DCSIMG

Police launch Operation Cedar in Aberdeenshire

Police were called out to a two vehicle collision on the Peterhead to Longside road, just past the Berryhill Driving Range, on Wednesday afternoon

Police were called out to a two vehicle collision on the Peterhead to Longside road, just past the Berryhill Driving Range, on Wednesday afternoon

A new campaign to reduce the number of road collisions in Aberdeenshire and Moray has been launched to highlight the risks that can contribute to serious and fatal collisions.

Launched on on Wednesday by Police Scotland, Operation CEDAR (Challenge, Educate, Detect and Reduce) coincides with recent figures which show an increase in the number of fatalities on the area’s roads to 26 over the last twelve months.

This has increased by 10 when compared to the same period last year.

This, however, is in contrast to a reduction in Serious Injury Collisions (219 when compared to 233 last year (2012-2013), a 6% decrease, and Slight Injury Collisions (475 when compared to 605 last year (2012-2013), which shows a 21.5% decrease.

Although the combined figures show a downward trend, Aberdeenshire and Moray Superintendent, George MacDonald, has expressed concern at the level of fatalities in the area.

He said: “Whilst acknowledging the situation, we never lose sight that behind the figures and statistics are real people, leaving families and friends dealing with upset, loss and grief.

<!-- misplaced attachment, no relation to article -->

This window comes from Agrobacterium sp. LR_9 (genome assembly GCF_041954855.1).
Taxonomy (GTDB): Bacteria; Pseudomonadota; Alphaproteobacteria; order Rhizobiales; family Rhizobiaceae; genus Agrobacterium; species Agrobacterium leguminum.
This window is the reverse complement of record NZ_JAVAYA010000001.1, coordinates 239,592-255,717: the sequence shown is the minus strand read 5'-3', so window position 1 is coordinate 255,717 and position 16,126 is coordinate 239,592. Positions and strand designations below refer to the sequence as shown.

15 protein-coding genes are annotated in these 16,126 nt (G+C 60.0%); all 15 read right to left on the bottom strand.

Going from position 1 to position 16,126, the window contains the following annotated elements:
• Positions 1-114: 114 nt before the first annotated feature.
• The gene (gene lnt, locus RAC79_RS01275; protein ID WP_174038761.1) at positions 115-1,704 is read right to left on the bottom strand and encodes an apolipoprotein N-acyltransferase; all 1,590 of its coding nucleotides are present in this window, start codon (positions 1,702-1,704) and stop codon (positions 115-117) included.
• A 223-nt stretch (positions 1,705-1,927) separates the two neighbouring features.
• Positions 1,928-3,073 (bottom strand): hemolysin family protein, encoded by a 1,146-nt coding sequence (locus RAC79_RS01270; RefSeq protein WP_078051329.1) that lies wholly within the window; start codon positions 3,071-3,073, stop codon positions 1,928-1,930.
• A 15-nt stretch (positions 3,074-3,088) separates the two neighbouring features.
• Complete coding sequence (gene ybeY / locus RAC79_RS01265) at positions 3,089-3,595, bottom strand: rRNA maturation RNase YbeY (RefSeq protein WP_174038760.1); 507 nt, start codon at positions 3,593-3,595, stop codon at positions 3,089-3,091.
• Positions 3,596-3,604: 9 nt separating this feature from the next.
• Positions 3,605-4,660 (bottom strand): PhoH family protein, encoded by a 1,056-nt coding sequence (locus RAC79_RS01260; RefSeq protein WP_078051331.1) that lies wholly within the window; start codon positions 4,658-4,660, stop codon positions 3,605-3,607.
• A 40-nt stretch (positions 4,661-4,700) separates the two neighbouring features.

“This is very real when someone is killed but you should not underestimate the lasting effects of those who are involved in serious collisions, on the scale of physical injury, to emotional upset and trauma.

“Road safety is a complex area and both Police and other partners spend considerable time to try and make sense of why collisions have occurred, and to identify any areas where we can take steps to prevent and reduce future incidents.”

He added: “Over a number of years we have made significant progress linked to certain themes of driver behaviour or contributing factors for injury and harm on our roads - drink driving being one - where we are socially more comfortable to challenge drivers, pick up the phone and report concerns.”

Operation CEDAR will also look to tackle poor driving standards, health issues and declining ability to drive due to, for example, eyesight, medication, medical conditions, mobility and confidence to drive in certain conditions.

 

Comments

 
 

Back to the top of the page